Paul and Jan's Best Books to Give This Holiday

Paul and Jan spoke with Charity Nebbe about their favorite books to give this holiday season.

Check out Paul and Jan's picks below or listen to the broadcast.

Paul’s Picks

Finials: A View of Downtown IC by Marybeth Slonneger

“She has gone through I don’t know how many of old Iowa City photos from 1850 and 60 where everybody has beards and odd little hats. They’ll frequently put a shot that you’ll recognize something from the 1960s or 70s next to the same shot a few years previously. It’s the greatest gift for any Iowa Citian. Her book on the Hamburg Inn was just a joy and this is the same kind of joy. A lot of people will like this.”

On the Run by Alice Goffman

“She was in school, and she wanted to find out about the people living in Philadelphia neighborhoods and getting involved with people who are at risk from the police all the time. They always talk about how many people are in jail. She says the police are just dying to put black males into jail. It’s quite controversial for many reasons but it is gorgeous writing.”

Pitch by Pitch by Bob Gibson

“He and a writer just get down with the tape or the film of one game. It was one of his most incredible, magical games and they talk about every pitch he made. He’ll talk about making a decision on what pitch to throw and where to throw it, and he goes on and on. And he throws the ball, and it’s a foul ball. And he puts all these great anecdotes. It’s just a great baseball book.”

Audacity of Hoop by Alexander Wolff

“This is about basketball and what it means to Barack Obama and to the people he hangs out with. He was a very good basketball player in high school but he didn’t get to play that much because his team was too good. There’s a great scene where after he’s president he gets back to Hawaii and talks to his coach, because he was really giving his coach a lot of crap about not playing him more. Obama felt bad about that. All he wanted to do was find this coach and say ‘Coach, I wasn’t that good.’ There’s basketball all around his life.”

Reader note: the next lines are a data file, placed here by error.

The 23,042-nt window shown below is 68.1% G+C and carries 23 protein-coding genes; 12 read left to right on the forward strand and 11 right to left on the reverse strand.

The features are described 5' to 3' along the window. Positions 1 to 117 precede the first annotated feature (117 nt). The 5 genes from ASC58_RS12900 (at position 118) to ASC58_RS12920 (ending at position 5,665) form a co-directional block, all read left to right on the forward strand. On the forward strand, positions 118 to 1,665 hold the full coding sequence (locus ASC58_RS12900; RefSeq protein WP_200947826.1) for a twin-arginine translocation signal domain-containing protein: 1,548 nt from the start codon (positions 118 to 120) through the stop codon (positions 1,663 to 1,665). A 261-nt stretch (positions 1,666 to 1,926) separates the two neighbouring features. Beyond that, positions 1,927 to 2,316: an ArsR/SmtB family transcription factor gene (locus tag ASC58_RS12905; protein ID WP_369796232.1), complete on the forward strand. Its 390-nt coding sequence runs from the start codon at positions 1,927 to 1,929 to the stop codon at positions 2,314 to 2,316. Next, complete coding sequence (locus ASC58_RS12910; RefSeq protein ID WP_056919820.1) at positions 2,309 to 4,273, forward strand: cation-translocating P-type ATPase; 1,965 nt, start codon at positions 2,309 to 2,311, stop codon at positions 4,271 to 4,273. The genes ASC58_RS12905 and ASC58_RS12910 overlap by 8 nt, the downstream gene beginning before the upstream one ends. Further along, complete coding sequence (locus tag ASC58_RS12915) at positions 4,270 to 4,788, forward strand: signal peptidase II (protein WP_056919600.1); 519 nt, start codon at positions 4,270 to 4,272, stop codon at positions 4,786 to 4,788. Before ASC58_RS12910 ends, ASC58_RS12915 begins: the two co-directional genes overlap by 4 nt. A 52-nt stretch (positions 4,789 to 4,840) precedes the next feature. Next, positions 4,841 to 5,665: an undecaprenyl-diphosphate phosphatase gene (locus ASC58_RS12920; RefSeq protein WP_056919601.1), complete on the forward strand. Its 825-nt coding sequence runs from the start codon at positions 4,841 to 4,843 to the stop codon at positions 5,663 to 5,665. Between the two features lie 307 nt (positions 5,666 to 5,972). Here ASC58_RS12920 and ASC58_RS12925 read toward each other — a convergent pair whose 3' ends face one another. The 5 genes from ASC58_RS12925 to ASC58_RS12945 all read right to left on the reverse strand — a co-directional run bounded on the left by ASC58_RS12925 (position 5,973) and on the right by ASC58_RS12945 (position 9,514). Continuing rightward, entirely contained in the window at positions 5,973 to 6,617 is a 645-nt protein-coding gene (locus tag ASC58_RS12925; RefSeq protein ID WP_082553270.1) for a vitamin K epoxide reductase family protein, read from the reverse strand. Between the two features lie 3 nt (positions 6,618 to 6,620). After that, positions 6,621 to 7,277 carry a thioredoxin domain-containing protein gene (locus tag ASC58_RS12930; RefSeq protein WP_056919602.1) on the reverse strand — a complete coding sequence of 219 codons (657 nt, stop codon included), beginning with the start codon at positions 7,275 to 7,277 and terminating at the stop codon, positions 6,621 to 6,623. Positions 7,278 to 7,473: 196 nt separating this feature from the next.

Thunder & Lightning: Weather Past, Present, Future by Lauren Redniss

“Lauren Redniss has invented a new kind of book, it’s not a graphic novel, it’s not a science kind of book, but it is all--it’s one of these I’m going to have to get you down to the bookstore to see because it’s just amazing. She’s a very, very good prose writer. This is really a collection of essays and art about weather.”

The New and Improved Romie Futch by Julia Elliott

“The main character here, the basic sort of low end southern loser of a character, and he is a taxidermist as many people are beginning to realize that taxidermy is a low end profession in the South. And he wants most of all to get back to his girlfriend and he wants to get some money and he goes to a place called the center for cybernetic neuroscience and he has all these high powered humanities high-intellect things downloaded into his brain.”

Fortune Smiles by Adam Johnson

“This is a collection of short stories, it just won the national book award. There are five or six stories and they’re long-ish and some of them quite funny, some of them poignant.”

All The Help You Need a Vic Pasternak novel by Sean Preciado Genell

“It’s about an Iowa City cab driver who drives around at night and he has owned a couple of the various cab companies that he works on and talks about. It’s kind of a noir. He is very, very funny and absolutely believable. He’s got a very, very nice style. I’m really high on this book.” 


Jan’s Picks

The Tsar of Love and Techno by Anthony Marra